Do video gamers make the best drone pilots?

As unmanned aircraft becomes more sophisticated, the military finds gaming skills more important than actual flight experience.

About 15 years ago I was asked to fill in for GCN's military reporter and cover a simulation conference in Orlando. I learned a lot at that event, and met quite a few of the pilots who were actually flying drones on combat missions at the time (yes, they’ve been around that long). The biggest surprise was that they were actual pilots. They suited up for each assignment, went to a briefing, and then strapped into their virtual cockpits for the duration of their missions.

But that was a long time ago. The earliest unmanned aircraft flew like normal planes. Pilots used a stick, moved the flaps and pretty much did everything they normally would inside an actual cockpit. Today, things are different.

First, unmanned drones are really smart. They can take off, fly to their targets, launch ordinance, take photos, defend themselves and return home to land without much human intervention. This is especially true for robots like the Navy's new X-47B.

The second big factor in drone warfare is that the military has come to rely heavily on unmanned craft, bringing so many into service that there are more drones than qualified pilots. The Defense Information Systems Agency is even planning on the need to store exabytes worth of data coming from drones and satellites.

So I wasn't too surprised to read on the NBC News Tech site that  the military is trying to recruit video gamers more so than pilots for flying drones these days. Even setting aside the super-advanced X-47 model, most drones these days need more minding than actual piloting. According to the article, actual pilots have more trouble with the new craft because it involves mostly sitting around watching the screen and not actually flying. In one study, pilots were asked to wait four hours for a drone to reach a target. They became distracted, read books, got a snack and didn't pay much attention to the robot during the down time.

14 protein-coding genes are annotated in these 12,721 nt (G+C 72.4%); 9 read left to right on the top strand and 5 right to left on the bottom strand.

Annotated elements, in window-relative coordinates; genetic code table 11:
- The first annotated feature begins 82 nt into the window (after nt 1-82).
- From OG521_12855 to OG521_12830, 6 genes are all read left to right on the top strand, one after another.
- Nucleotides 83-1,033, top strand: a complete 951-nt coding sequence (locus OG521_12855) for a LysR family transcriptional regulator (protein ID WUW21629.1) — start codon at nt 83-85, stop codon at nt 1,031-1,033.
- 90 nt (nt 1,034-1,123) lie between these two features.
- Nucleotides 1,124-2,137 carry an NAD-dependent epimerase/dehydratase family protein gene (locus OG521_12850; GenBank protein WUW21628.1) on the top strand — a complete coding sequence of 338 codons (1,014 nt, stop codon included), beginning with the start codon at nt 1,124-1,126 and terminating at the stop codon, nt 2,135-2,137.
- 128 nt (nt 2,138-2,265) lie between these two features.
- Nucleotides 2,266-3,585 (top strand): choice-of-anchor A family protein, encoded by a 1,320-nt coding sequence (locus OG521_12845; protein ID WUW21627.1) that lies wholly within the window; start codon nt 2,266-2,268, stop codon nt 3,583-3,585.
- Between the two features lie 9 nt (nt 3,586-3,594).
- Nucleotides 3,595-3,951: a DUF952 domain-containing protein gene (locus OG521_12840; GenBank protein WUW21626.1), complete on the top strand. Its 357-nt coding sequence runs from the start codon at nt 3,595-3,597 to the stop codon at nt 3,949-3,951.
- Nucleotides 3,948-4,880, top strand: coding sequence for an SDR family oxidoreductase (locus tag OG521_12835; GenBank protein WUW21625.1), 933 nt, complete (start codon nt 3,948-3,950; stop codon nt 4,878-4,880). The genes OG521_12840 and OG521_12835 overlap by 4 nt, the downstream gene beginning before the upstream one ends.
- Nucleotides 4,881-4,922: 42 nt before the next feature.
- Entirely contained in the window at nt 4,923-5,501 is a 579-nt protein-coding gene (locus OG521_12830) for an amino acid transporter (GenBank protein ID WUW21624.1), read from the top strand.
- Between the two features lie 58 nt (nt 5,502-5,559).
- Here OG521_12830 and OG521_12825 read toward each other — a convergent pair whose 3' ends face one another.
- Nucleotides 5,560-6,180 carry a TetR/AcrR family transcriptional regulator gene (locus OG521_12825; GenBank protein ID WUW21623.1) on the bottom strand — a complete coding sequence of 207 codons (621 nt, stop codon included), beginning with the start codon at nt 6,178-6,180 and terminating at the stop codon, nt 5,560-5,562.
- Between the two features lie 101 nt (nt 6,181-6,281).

Couple that with the fact that, according to the article, most newer control schemes for drones are designed for people with little or no pilot experience, with one even incorporating a PlayStation 2 video game controller, and you have a different skill set needed to run drones these days. The military is filling the acute need for drone pilots by finding recruits with many hours of video game playing under their belts, giving them basic flight training and putting them into the virtual cockpit.

I know a lot of people will likely be horrified by this, but being a gamer myself, it totally makes sense. Gamers have a unique set of skills. We are really good at interpreting our screens for visual clues about our environment and have a ton of patience if needed. For gamers, it's really no big deal to sit in front of our screens for hours on end, paying attention to what's going o, and intervening only if needed. I play a game now called Skyrim that records how long I've played each time I save it, and the last time I checked I was up to 357 logged hours. I'll probably soar well past 600 by the time I'm finished.

Now, I'm not volunteering for the drone program, though I bet I would be pretty good at it. But I am saying that I'm confident that my fellow gamers can run the program just fine given the needs of the military and the makeup of the equipment. It's just another form of gaming, albeit one with much more serious implications for the real world.

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